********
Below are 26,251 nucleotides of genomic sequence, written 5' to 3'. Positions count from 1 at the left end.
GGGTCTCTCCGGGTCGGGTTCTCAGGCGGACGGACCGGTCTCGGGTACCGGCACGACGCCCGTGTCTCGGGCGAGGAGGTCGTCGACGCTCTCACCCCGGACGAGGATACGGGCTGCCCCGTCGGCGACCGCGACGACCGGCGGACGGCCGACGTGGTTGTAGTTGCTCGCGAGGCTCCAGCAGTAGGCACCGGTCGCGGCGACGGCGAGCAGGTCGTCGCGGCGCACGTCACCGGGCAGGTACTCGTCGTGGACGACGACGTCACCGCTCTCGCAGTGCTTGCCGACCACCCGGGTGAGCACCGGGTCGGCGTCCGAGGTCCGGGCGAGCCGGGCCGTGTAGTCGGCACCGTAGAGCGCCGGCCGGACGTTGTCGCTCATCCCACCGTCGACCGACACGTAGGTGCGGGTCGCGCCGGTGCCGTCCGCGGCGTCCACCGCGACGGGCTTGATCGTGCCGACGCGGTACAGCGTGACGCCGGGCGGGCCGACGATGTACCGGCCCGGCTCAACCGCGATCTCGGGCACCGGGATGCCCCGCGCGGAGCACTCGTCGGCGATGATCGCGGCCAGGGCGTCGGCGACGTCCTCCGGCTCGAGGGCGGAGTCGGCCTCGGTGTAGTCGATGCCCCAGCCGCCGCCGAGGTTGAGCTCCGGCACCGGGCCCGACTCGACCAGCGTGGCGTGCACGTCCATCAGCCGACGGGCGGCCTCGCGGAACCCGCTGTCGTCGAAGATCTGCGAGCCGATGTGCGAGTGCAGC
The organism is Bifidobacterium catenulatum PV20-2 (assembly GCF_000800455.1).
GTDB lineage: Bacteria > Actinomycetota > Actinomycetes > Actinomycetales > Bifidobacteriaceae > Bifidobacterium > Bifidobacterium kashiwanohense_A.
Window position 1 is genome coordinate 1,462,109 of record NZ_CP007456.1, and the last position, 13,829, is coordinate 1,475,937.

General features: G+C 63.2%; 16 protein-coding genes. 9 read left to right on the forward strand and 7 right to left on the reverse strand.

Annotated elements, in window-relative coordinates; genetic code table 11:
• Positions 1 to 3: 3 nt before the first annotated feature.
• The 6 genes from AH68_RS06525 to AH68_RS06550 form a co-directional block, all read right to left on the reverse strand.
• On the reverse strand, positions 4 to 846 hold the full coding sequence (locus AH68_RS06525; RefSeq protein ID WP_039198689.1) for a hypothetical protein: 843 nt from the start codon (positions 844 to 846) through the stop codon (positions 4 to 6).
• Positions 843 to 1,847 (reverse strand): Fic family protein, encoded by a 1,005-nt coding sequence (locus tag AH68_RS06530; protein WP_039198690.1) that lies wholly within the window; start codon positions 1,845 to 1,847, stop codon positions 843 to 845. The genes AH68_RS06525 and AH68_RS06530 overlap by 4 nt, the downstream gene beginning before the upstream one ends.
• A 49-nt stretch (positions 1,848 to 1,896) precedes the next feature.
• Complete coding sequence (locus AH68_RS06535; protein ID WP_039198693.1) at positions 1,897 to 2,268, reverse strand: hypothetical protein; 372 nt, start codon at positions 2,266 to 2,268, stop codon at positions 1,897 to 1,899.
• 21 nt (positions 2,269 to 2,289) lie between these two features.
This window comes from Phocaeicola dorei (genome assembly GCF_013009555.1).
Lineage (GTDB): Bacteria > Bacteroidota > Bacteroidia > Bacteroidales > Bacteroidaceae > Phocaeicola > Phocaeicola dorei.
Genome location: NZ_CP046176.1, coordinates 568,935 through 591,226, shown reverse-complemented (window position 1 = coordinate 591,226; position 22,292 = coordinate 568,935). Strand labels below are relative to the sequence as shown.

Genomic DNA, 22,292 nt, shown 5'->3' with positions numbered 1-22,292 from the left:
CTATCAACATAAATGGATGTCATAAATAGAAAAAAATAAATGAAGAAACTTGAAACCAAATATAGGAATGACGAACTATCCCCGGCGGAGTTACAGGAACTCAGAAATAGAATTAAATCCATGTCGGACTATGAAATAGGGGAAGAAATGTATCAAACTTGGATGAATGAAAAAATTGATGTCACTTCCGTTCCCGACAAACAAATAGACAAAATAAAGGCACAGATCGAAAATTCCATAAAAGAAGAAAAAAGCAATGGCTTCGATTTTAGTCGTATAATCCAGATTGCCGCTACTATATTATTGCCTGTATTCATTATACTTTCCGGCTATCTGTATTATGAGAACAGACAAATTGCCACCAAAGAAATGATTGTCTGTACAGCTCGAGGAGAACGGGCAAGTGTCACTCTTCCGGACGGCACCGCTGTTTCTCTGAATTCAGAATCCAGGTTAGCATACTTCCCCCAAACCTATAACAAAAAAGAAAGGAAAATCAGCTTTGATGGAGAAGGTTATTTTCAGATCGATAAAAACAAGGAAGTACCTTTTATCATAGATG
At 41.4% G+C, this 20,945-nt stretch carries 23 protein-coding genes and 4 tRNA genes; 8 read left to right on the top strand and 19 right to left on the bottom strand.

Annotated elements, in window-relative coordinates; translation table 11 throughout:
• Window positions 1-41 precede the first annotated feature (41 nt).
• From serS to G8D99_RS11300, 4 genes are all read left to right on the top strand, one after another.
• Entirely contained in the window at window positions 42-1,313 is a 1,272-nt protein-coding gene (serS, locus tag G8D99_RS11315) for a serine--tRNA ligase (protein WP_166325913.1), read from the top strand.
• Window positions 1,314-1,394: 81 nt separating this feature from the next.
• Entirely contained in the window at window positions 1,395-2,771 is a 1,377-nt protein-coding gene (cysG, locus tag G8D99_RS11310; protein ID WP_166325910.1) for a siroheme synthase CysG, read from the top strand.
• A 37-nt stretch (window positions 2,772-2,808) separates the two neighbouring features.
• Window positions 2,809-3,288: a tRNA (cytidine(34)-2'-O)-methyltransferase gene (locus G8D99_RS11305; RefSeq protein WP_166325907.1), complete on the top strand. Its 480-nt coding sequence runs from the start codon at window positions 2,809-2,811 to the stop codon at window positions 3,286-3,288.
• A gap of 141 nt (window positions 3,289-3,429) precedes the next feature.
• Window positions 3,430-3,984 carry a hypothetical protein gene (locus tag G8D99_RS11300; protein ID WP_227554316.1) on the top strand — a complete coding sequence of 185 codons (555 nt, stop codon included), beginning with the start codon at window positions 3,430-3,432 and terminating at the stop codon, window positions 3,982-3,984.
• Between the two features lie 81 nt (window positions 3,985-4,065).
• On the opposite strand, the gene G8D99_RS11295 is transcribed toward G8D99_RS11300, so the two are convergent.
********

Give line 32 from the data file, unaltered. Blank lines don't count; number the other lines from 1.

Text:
• On the opposite strand, the gene G8D99_RS11295 is transcribed toward G8D99_RS11300, so the two are convergent.